How does a lack of intellectual perseverance impede fair-mindedness? Understanding the views of others requires that we do the intellectual work to achieve that understanding. That takes intellectual perseverance—insofar as those views are very different from ours or are complex in nature. For example, suppose we are a Christian wanting to be fair to the views of an atheist. Unless we read and understand the reasoning of intelligent and insightful atheists, we are not being fair to those views. Some intelligent and insightful atheists have written books to explain how and why they think as they do.

Some of their reasoning is complicated or deals with issues of some complexity. It follows that only those Christians who have the intellectual perseverance to read and understand atheists can be fair to atheist views. Of course, a parallel case could be developed with respect to atheists’ understanding the views of intelligent and insightful Christians. Finally, it should be clear how intellectual perseverance is essential to almost all areas of higher-level thinking. Virtually all higher-level thinking involves some intellectual challenges that take intellectual perseverance to overcome.

It takes intellectual perseverance to learn how to reason well in math, chemistry, physics, literature, art, and indeed any domain. Many give up during early stages of learning a subject. Lacking intellectual perseverance, they cut themselves off from all the insights that thinking through a subject provides. They avoid intellectual frustration, no doubt, but they end up with the everyday frustrations of not being able to solve the complex problems in their daily life. Confidence In Reason: Recognizing that Good Reasoning Has Proven Its Worth Let us now consider the trait of confidence in reason.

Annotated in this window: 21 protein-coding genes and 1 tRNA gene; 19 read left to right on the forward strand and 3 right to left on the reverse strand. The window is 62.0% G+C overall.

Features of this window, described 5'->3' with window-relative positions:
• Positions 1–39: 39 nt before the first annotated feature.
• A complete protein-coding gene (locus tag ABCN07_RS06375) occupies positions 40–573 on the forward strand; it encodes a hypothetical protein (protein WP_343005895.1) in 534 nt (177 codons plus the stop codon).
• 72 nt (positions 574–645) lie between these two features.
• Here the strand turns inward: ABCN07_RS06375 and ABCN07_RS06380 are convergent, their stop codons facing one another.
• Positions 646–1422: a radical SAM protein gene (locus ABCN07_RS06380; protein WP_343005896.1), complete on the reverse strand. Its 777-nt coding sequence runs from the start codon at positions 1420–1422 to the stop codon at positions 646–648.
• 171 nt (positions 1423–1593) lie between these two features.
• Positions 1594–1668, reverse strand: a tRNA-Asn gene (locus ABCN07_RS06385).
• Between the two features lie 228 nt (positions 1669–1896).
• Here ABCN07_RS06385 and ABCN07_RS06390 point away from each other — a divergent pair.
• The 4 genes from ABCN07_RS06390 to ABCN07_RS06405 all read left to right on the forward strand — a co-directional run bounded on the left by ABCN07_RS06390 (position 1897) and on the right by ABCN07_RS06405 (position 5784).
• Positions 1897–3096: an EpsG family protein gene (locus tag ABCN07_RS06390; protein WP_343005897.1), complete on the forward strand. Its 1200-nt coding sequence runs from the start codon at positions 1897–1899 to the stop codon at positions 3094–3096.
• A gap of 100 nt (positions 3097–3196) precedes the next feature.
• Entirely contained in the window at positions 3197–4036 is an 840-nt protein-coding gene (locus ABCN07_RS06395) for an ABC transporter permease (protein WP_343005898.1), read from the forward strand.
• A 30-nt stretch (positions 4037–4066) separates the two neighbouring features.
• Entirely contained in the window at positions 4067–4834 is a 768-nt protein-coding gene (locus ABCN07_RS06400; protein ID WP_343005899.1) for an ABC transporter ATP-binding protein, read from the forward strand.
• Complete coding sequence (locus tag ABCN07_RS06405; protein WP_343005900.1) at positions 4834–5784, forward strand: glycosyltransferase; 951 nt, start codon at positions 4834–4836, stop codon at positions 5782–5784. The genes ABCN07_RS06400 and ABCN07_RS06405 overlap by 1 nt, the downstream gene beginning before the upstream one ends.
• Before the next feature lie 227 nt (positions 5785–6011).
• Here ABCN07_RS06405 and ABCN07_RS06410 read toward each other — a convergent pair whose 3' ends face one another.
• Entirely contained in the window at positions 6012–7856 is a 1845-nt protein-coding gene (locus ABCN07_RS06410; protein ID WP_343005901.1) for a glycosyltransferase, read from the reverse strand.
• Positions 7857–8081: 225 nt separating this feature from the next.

Confidence in reason, in the long run, is based on the belief that one’s own higher interests and those of humankind at large will be best served by giving the freest play to reason, by encouraging people to come to their own conclusions by developing their own rational faculties; faith that, with proper encouragement and cultivation, people can learn to think for themselves, form insightful viewpoints, draw reasonable conclusions, think clearly, accurately, relevantly, and logically, persuade each other by appeal to good reason and sound evidence, and become reasonable persons, despite the deep-seated obstacles in human nature and social life. When one has confidence in reason, one is “moved” by reason in appropriate ways. The very idea of reasonability becomes one of the most important values and a focal point in one’s life. In short, to have confidence in reason is to use good reasoning as the fundamental criterion by which to judge whether to accept or reject any belief or position. The opposite of confidence in reason is intellectual distrust of reason, given by the threat that reasoning and rational analysis pose to the undisciplined thinker. Being prone toward emotional reactions that validate resent thinking, egocentric thinkers often express little confidence in reason. They do not understand what it means to have faith in reason. Instead, they have confidence in the truth of their own belief systems, however flawed they might be. In many ways we live in an irrational world surrounded by many forms of irrational beliefs and behaviors. For example, despite the success of science in providing plausible explanations based on careful study of evidence gathered through careful and disciplined observations, many people still believe in unsubstantiated systems such as astrology. Many people, when faced with a problem, follow their “gut” impulses.